Smoke from Canadian wildfires enveloped much of Wisconsin last week, leaving Milwaukee, Madison, and other communities with among the worst air quality in the world and providing a reminder that extreme weather incidents caused by climate change won’t respect borders.
The smoggy, gray skies the state endured also underscored the urgency of addressing climate change, particularly by reducing emissions and transitioning to clean energy sources.
Scientists have been sounding the alarm over human-induced climate change for decades, and while some politicians, government agencies, and companies have been ignoring, downplaying, or lying about the impacts, others have heeded these warnings and taken action—while also creating job opportunities for community members.
In Madison, the city’s engineering division has launched the GreenPower program, which trains people for employment opportunities in solar energy and electrical industries.
The program’s goal is to ultimately increase the city’s generation of renewable energy, while decreasing its carbon pollution—a key driver of climate change and extreme weather. Trainees in the program work alongside electricians to install solar photovoltaic systems on city facilities; these are panels installed for the conversion of thermal energy into electricity.
Since these systems do not produce air pollution or greenhouse gas when operating, installing them ultimately helps to mitigate the effects of climate change.
Jose Wanta is a Madison native who’s been trained through this program. He’s been working with GreenPower for the past four years, and now, at 21, he’s an electrical apprentice.
Wanta started working with GreenPower straight out of high school, and says that he’s loved the experience.
“We get paid to do what we love,” he said.
He says that he didn’t always know that working in clean energy was the right path for him, but that once he started working with the city’s electricians, he knew very quickly that this is what he was meant to do.
“Working with Master Electrician Matt Parks, he really expressed how much fun it is to work with electricity, as well as how dangerous it can be,” Wanta said. “I think being younger, the danger kind of excited me. I just fell in love with it, I really did.”
Wanta thinks that learning how to use clean energy is the primary issue of our time, and that if we as a society don’t start paying real attention to the harm we’ve done to the environment, “we’re going to regret it.”
“Going green is completely the right path” for the United States, he added.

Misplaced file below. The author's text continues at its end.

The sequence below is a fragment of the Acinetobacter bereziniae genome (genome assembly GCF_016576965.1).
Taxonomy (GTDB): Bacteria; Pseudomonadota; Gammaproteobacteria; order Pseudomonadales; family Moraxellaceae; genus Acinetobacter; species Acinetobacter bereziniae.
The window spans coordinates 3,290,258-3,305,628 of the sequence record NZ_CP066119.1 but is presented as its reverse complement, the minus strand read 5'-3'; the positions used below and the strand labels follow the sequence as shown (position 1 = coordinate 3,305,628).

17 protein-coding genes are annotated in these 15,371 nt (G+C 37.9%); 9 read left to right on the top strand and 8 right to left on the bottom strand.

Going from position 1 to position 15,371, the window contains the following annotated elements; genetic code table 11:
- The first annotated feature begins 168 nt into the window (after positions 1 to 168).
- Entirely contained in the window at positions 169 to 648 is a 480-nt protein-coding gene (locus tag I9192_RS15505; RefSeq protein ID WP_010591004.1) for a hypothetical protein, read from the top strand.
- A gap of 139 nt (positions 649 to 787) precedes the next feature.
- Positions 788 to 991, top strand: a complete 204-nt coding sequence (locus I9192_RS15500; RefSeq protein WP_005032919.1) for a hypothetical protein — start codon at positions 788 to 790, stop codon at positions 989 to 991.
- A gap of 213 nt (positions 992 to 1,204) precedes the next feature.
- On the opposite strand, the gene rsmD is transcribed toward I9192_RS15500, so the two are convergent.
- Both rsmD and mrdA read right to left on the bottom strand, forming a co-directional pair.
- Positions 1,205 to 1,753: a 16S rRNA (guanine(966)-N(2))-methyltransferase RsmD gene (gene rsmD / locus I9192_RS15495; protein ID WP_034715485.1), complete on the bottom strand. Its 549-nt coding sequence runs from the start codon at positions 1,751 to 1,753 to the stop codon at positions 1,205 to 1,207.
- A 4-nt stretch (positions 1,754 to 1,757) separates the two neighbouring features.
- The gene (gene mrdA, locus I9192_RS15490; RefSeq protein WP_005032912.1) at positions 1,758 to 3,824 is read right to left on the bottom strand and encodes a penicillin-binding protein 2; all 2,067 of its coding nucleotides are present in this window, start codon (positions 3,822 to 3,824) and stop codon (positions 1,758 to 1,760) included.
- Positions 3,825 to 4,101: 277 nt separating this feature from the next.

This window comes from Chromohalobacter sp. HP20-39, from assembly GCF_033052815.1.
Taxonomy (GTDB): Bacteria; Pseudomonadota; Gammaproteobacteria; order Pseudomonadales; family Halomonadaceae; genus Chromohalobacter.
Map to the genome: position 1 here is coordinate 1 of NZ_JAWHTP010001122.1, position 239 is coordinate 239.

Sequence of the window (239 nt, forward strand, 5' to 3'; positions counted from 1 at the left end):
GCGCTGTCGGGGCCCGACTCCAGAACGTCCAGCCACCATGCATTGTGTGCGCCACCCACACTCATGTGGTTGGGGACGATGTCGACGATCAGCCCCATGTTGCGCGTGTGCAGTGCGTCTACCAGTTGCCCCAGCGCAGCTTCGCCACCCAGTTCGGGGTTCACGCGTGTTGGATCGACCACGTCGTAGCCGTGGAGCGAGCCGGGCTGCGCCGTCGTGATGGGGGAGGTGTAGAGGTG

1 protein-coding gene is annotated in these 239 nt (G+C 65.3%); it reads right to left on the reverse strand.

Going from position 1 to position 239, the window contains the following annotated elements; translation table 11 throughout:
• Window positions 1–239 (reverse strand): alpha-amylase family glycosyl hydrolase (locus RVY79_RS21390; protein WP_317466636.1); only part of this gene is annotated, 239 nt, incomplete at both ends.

In addition to the work he’s done with photovoltaic systems, Wanta has also learned about electric vehicles, and even electric fire trucks.
Wanta’s experience is one that will need to be replicated all across Wisconsin—and the country—if the U.S. is to effectively transition to clean energy sources.
The Biden administration has focused on speeding up that transition, primarily with the passage of last year’s Inflation Reduction Act (IRA), which represents the largest-ever national investment in fighting climate change.
The law creates new tax credits and incentives to spur industries and utilities towards solar, wind, hydropower, and nuclear energy, and also provides new consumer rebates to make it easier and more affordable for American households to adopt clean energy products.
The IRA is expected to create up to 9 million jobs over the next decade, according to one estimate, while also reducing premature deaths from air pollution and helping the U.S. dramatically reduce climate change-causing emissions.
Earlier this month, researchers at Dartmouth College and Princeton University also released a working paper funded by the BlueGreen Alliance which found that the incentives in Biden’s signature climate law will dramatically lower the cost of solar and wind energy projects and offer wind and solar developers an “airtight business case” to use American manufactured parts and pay workers fair wages.
The paper found that the law will create demand for up to 1.3 million new solar jobs and 250,000 new wind-related jobs by 2035; make the cost of solar panels manufactured and assembled domestically more than 30% cheaper compared to imported modules; and lower the cost of domestically-made onshore and offshore wind components, such as towers and blades, and make them cheaper than imported products for the first time.
Wanta believes the Inflation Reduction Act is a great investment, but he thinks that the federal government needs to be even more involved in solving the climate change crisis.
“I think the push [to solve it] is a great thing,” he said. “But they need to pay more attention…before we’re too far gone.”
Wanta encourages others to look into the GreenPower program if they’re interested in learning more about clean energy. To learn more, click here.
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